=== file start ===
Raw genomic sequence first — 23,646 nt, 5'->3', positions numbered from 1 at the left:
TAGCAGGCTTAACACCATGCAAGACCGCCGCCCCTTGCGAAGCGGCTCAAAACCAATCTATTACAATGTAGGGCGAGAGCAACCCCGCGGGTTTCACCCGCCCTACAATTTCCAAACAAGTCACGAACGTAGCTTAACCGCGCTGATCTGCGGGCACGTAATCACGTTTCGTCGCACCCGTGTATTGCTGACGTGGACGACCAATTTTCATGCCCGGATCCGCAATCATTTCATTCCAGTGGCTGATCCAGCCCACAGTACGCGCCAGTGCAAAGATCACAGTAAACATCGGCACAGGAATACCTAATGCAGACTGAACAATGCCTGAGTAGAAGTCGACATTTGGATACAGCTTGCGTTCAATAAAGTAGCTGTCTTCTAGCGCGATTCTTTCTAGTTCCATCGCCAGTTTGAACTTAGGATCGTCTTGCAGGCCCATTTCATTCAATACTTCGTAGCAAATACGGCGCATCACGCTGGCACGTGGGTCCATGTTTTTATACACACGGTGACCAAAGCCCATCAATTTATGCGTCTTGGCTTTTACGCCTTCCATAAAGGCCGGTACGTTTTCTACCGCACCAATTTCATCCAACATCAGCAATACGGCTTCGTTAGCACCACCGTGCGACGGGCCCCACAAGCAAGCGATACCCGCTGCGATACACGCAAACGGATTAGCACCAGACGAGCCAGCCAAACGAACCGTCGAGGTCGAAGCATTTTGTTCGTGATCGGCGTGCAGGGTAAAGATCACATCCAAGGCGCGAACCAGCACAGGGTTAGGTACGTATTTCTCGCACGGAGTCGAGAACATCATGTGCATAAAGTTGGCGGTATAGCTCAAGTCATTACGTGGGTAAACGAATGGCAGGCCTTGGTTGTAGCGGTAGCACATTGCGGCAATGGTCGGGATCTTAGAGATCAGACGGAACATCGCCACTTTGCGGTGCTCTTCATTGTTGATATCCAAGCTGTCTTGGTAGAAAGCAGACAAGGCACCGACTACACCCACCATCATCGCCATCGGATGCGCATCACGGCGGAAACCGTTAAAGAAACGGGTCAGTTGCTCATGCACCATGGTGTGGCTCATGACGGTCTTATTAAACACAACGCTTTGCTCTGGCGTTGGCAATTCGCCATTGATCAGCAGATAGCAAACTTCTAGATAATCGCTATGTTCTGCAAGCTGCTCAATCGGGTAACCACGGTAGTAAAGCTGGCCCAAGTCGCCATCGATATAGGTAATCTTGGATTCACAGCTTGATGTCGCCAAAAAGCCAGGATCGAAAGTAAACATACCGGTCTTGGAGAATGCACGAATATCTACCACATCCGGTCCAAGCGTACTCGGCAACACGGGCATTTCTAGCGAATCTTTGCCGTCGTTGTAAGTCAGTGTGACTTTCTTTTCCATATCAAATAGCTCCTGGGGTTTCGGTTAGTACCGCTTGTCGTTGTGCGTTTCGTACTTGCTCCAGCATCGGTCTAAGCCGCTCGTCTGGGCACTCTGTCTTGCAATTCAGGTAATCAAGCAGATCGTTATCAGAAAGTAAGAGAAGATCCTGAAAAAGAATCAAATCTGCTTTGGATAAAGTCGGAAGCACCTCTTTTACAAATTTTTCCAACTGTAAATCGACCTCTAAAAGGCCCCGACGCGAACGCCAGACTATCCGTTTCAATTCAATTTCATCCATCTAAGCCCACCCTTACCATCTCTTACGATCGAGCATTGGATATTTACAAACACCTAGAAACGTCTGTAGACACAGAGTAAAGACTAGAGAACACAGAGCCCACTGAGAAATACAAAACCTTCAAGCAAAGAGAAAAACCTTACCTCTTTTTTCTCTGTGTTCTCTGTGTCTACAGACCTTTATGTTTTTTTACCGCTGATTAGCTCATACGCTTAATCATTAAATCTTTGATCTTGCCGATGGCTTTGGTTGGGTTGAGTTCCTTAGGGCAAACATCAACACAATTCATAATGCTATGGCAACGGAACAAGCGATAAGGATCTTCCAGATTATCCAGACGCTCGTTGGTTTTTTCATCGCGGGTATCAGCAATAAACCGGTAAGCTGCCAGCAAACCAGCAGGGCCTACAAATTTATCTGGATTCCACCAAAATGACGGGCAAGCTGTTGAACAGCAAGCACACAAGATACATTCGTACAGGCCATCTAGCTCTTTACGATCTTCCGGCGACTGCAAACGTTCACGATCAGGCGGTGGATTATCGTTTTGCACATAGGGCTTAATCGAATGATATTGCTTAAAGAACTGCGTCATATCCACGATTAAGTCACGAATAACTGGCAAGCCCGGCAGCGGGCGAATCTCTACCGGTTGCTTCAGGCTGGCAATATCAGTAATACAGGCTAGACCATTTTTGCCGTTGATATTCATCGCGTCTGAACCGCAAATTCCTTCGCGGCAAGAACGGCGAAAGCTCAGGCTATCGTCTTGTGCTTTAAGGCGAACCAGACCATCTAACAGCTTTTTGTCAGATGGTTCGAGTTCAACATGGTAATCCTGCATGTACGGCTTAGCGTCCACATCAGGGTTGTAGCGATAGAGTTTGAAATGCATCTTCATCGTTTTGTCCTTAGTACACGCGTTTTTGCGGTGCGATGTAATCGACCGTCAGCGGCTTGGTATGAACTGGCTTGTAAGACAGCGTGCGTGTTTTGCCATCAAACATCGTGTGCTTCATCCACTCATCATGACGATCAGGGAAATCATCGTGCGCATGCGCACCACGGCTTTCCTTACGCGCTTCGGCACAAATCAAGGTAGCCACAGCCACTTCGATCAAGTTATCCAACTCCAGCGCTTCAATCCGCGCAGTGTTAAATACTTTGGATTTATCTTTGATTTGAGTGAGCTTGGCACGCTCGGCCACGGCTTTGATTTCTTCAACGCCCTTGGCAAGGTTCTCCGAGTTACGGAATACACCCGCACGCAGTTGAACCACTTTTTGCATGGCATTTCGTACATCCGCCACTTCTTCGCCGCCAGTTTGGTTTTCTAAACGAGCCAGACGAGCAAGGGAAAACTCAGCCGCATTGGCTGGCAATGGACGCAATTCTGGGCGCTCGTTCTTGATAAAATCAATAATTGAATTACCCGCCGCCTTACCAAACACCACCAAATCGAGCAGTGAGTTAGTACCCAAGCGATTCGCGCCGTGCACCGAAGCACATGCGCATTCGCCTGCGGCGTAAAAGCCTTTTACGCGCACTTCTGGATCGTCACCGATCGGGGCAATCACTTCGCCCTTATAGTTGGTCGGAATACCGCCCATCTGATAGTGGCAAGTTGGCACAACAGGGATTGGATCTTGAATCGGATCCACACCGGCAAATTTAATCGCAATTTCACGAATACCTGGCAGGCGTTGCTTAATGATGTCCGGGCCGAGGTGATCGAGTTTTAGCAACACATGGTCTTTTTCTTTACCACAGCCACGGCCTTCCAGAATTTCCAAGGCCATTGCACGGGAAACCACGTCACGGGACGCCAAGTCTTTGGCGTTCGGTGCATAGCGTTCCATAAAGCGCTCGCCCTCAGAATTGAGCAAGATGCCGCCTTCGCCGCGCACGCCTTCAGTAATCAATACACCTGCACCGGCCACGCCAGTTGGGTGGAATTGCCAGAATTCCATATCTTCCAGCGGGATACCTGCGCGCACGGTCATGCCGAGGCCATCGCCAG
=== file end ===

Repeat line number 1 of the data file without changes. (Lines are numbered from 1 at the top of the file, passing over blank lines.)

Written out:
Raw genomic sequence first — 23,646 nt, 5'->3', positions numbered from 1 at the left: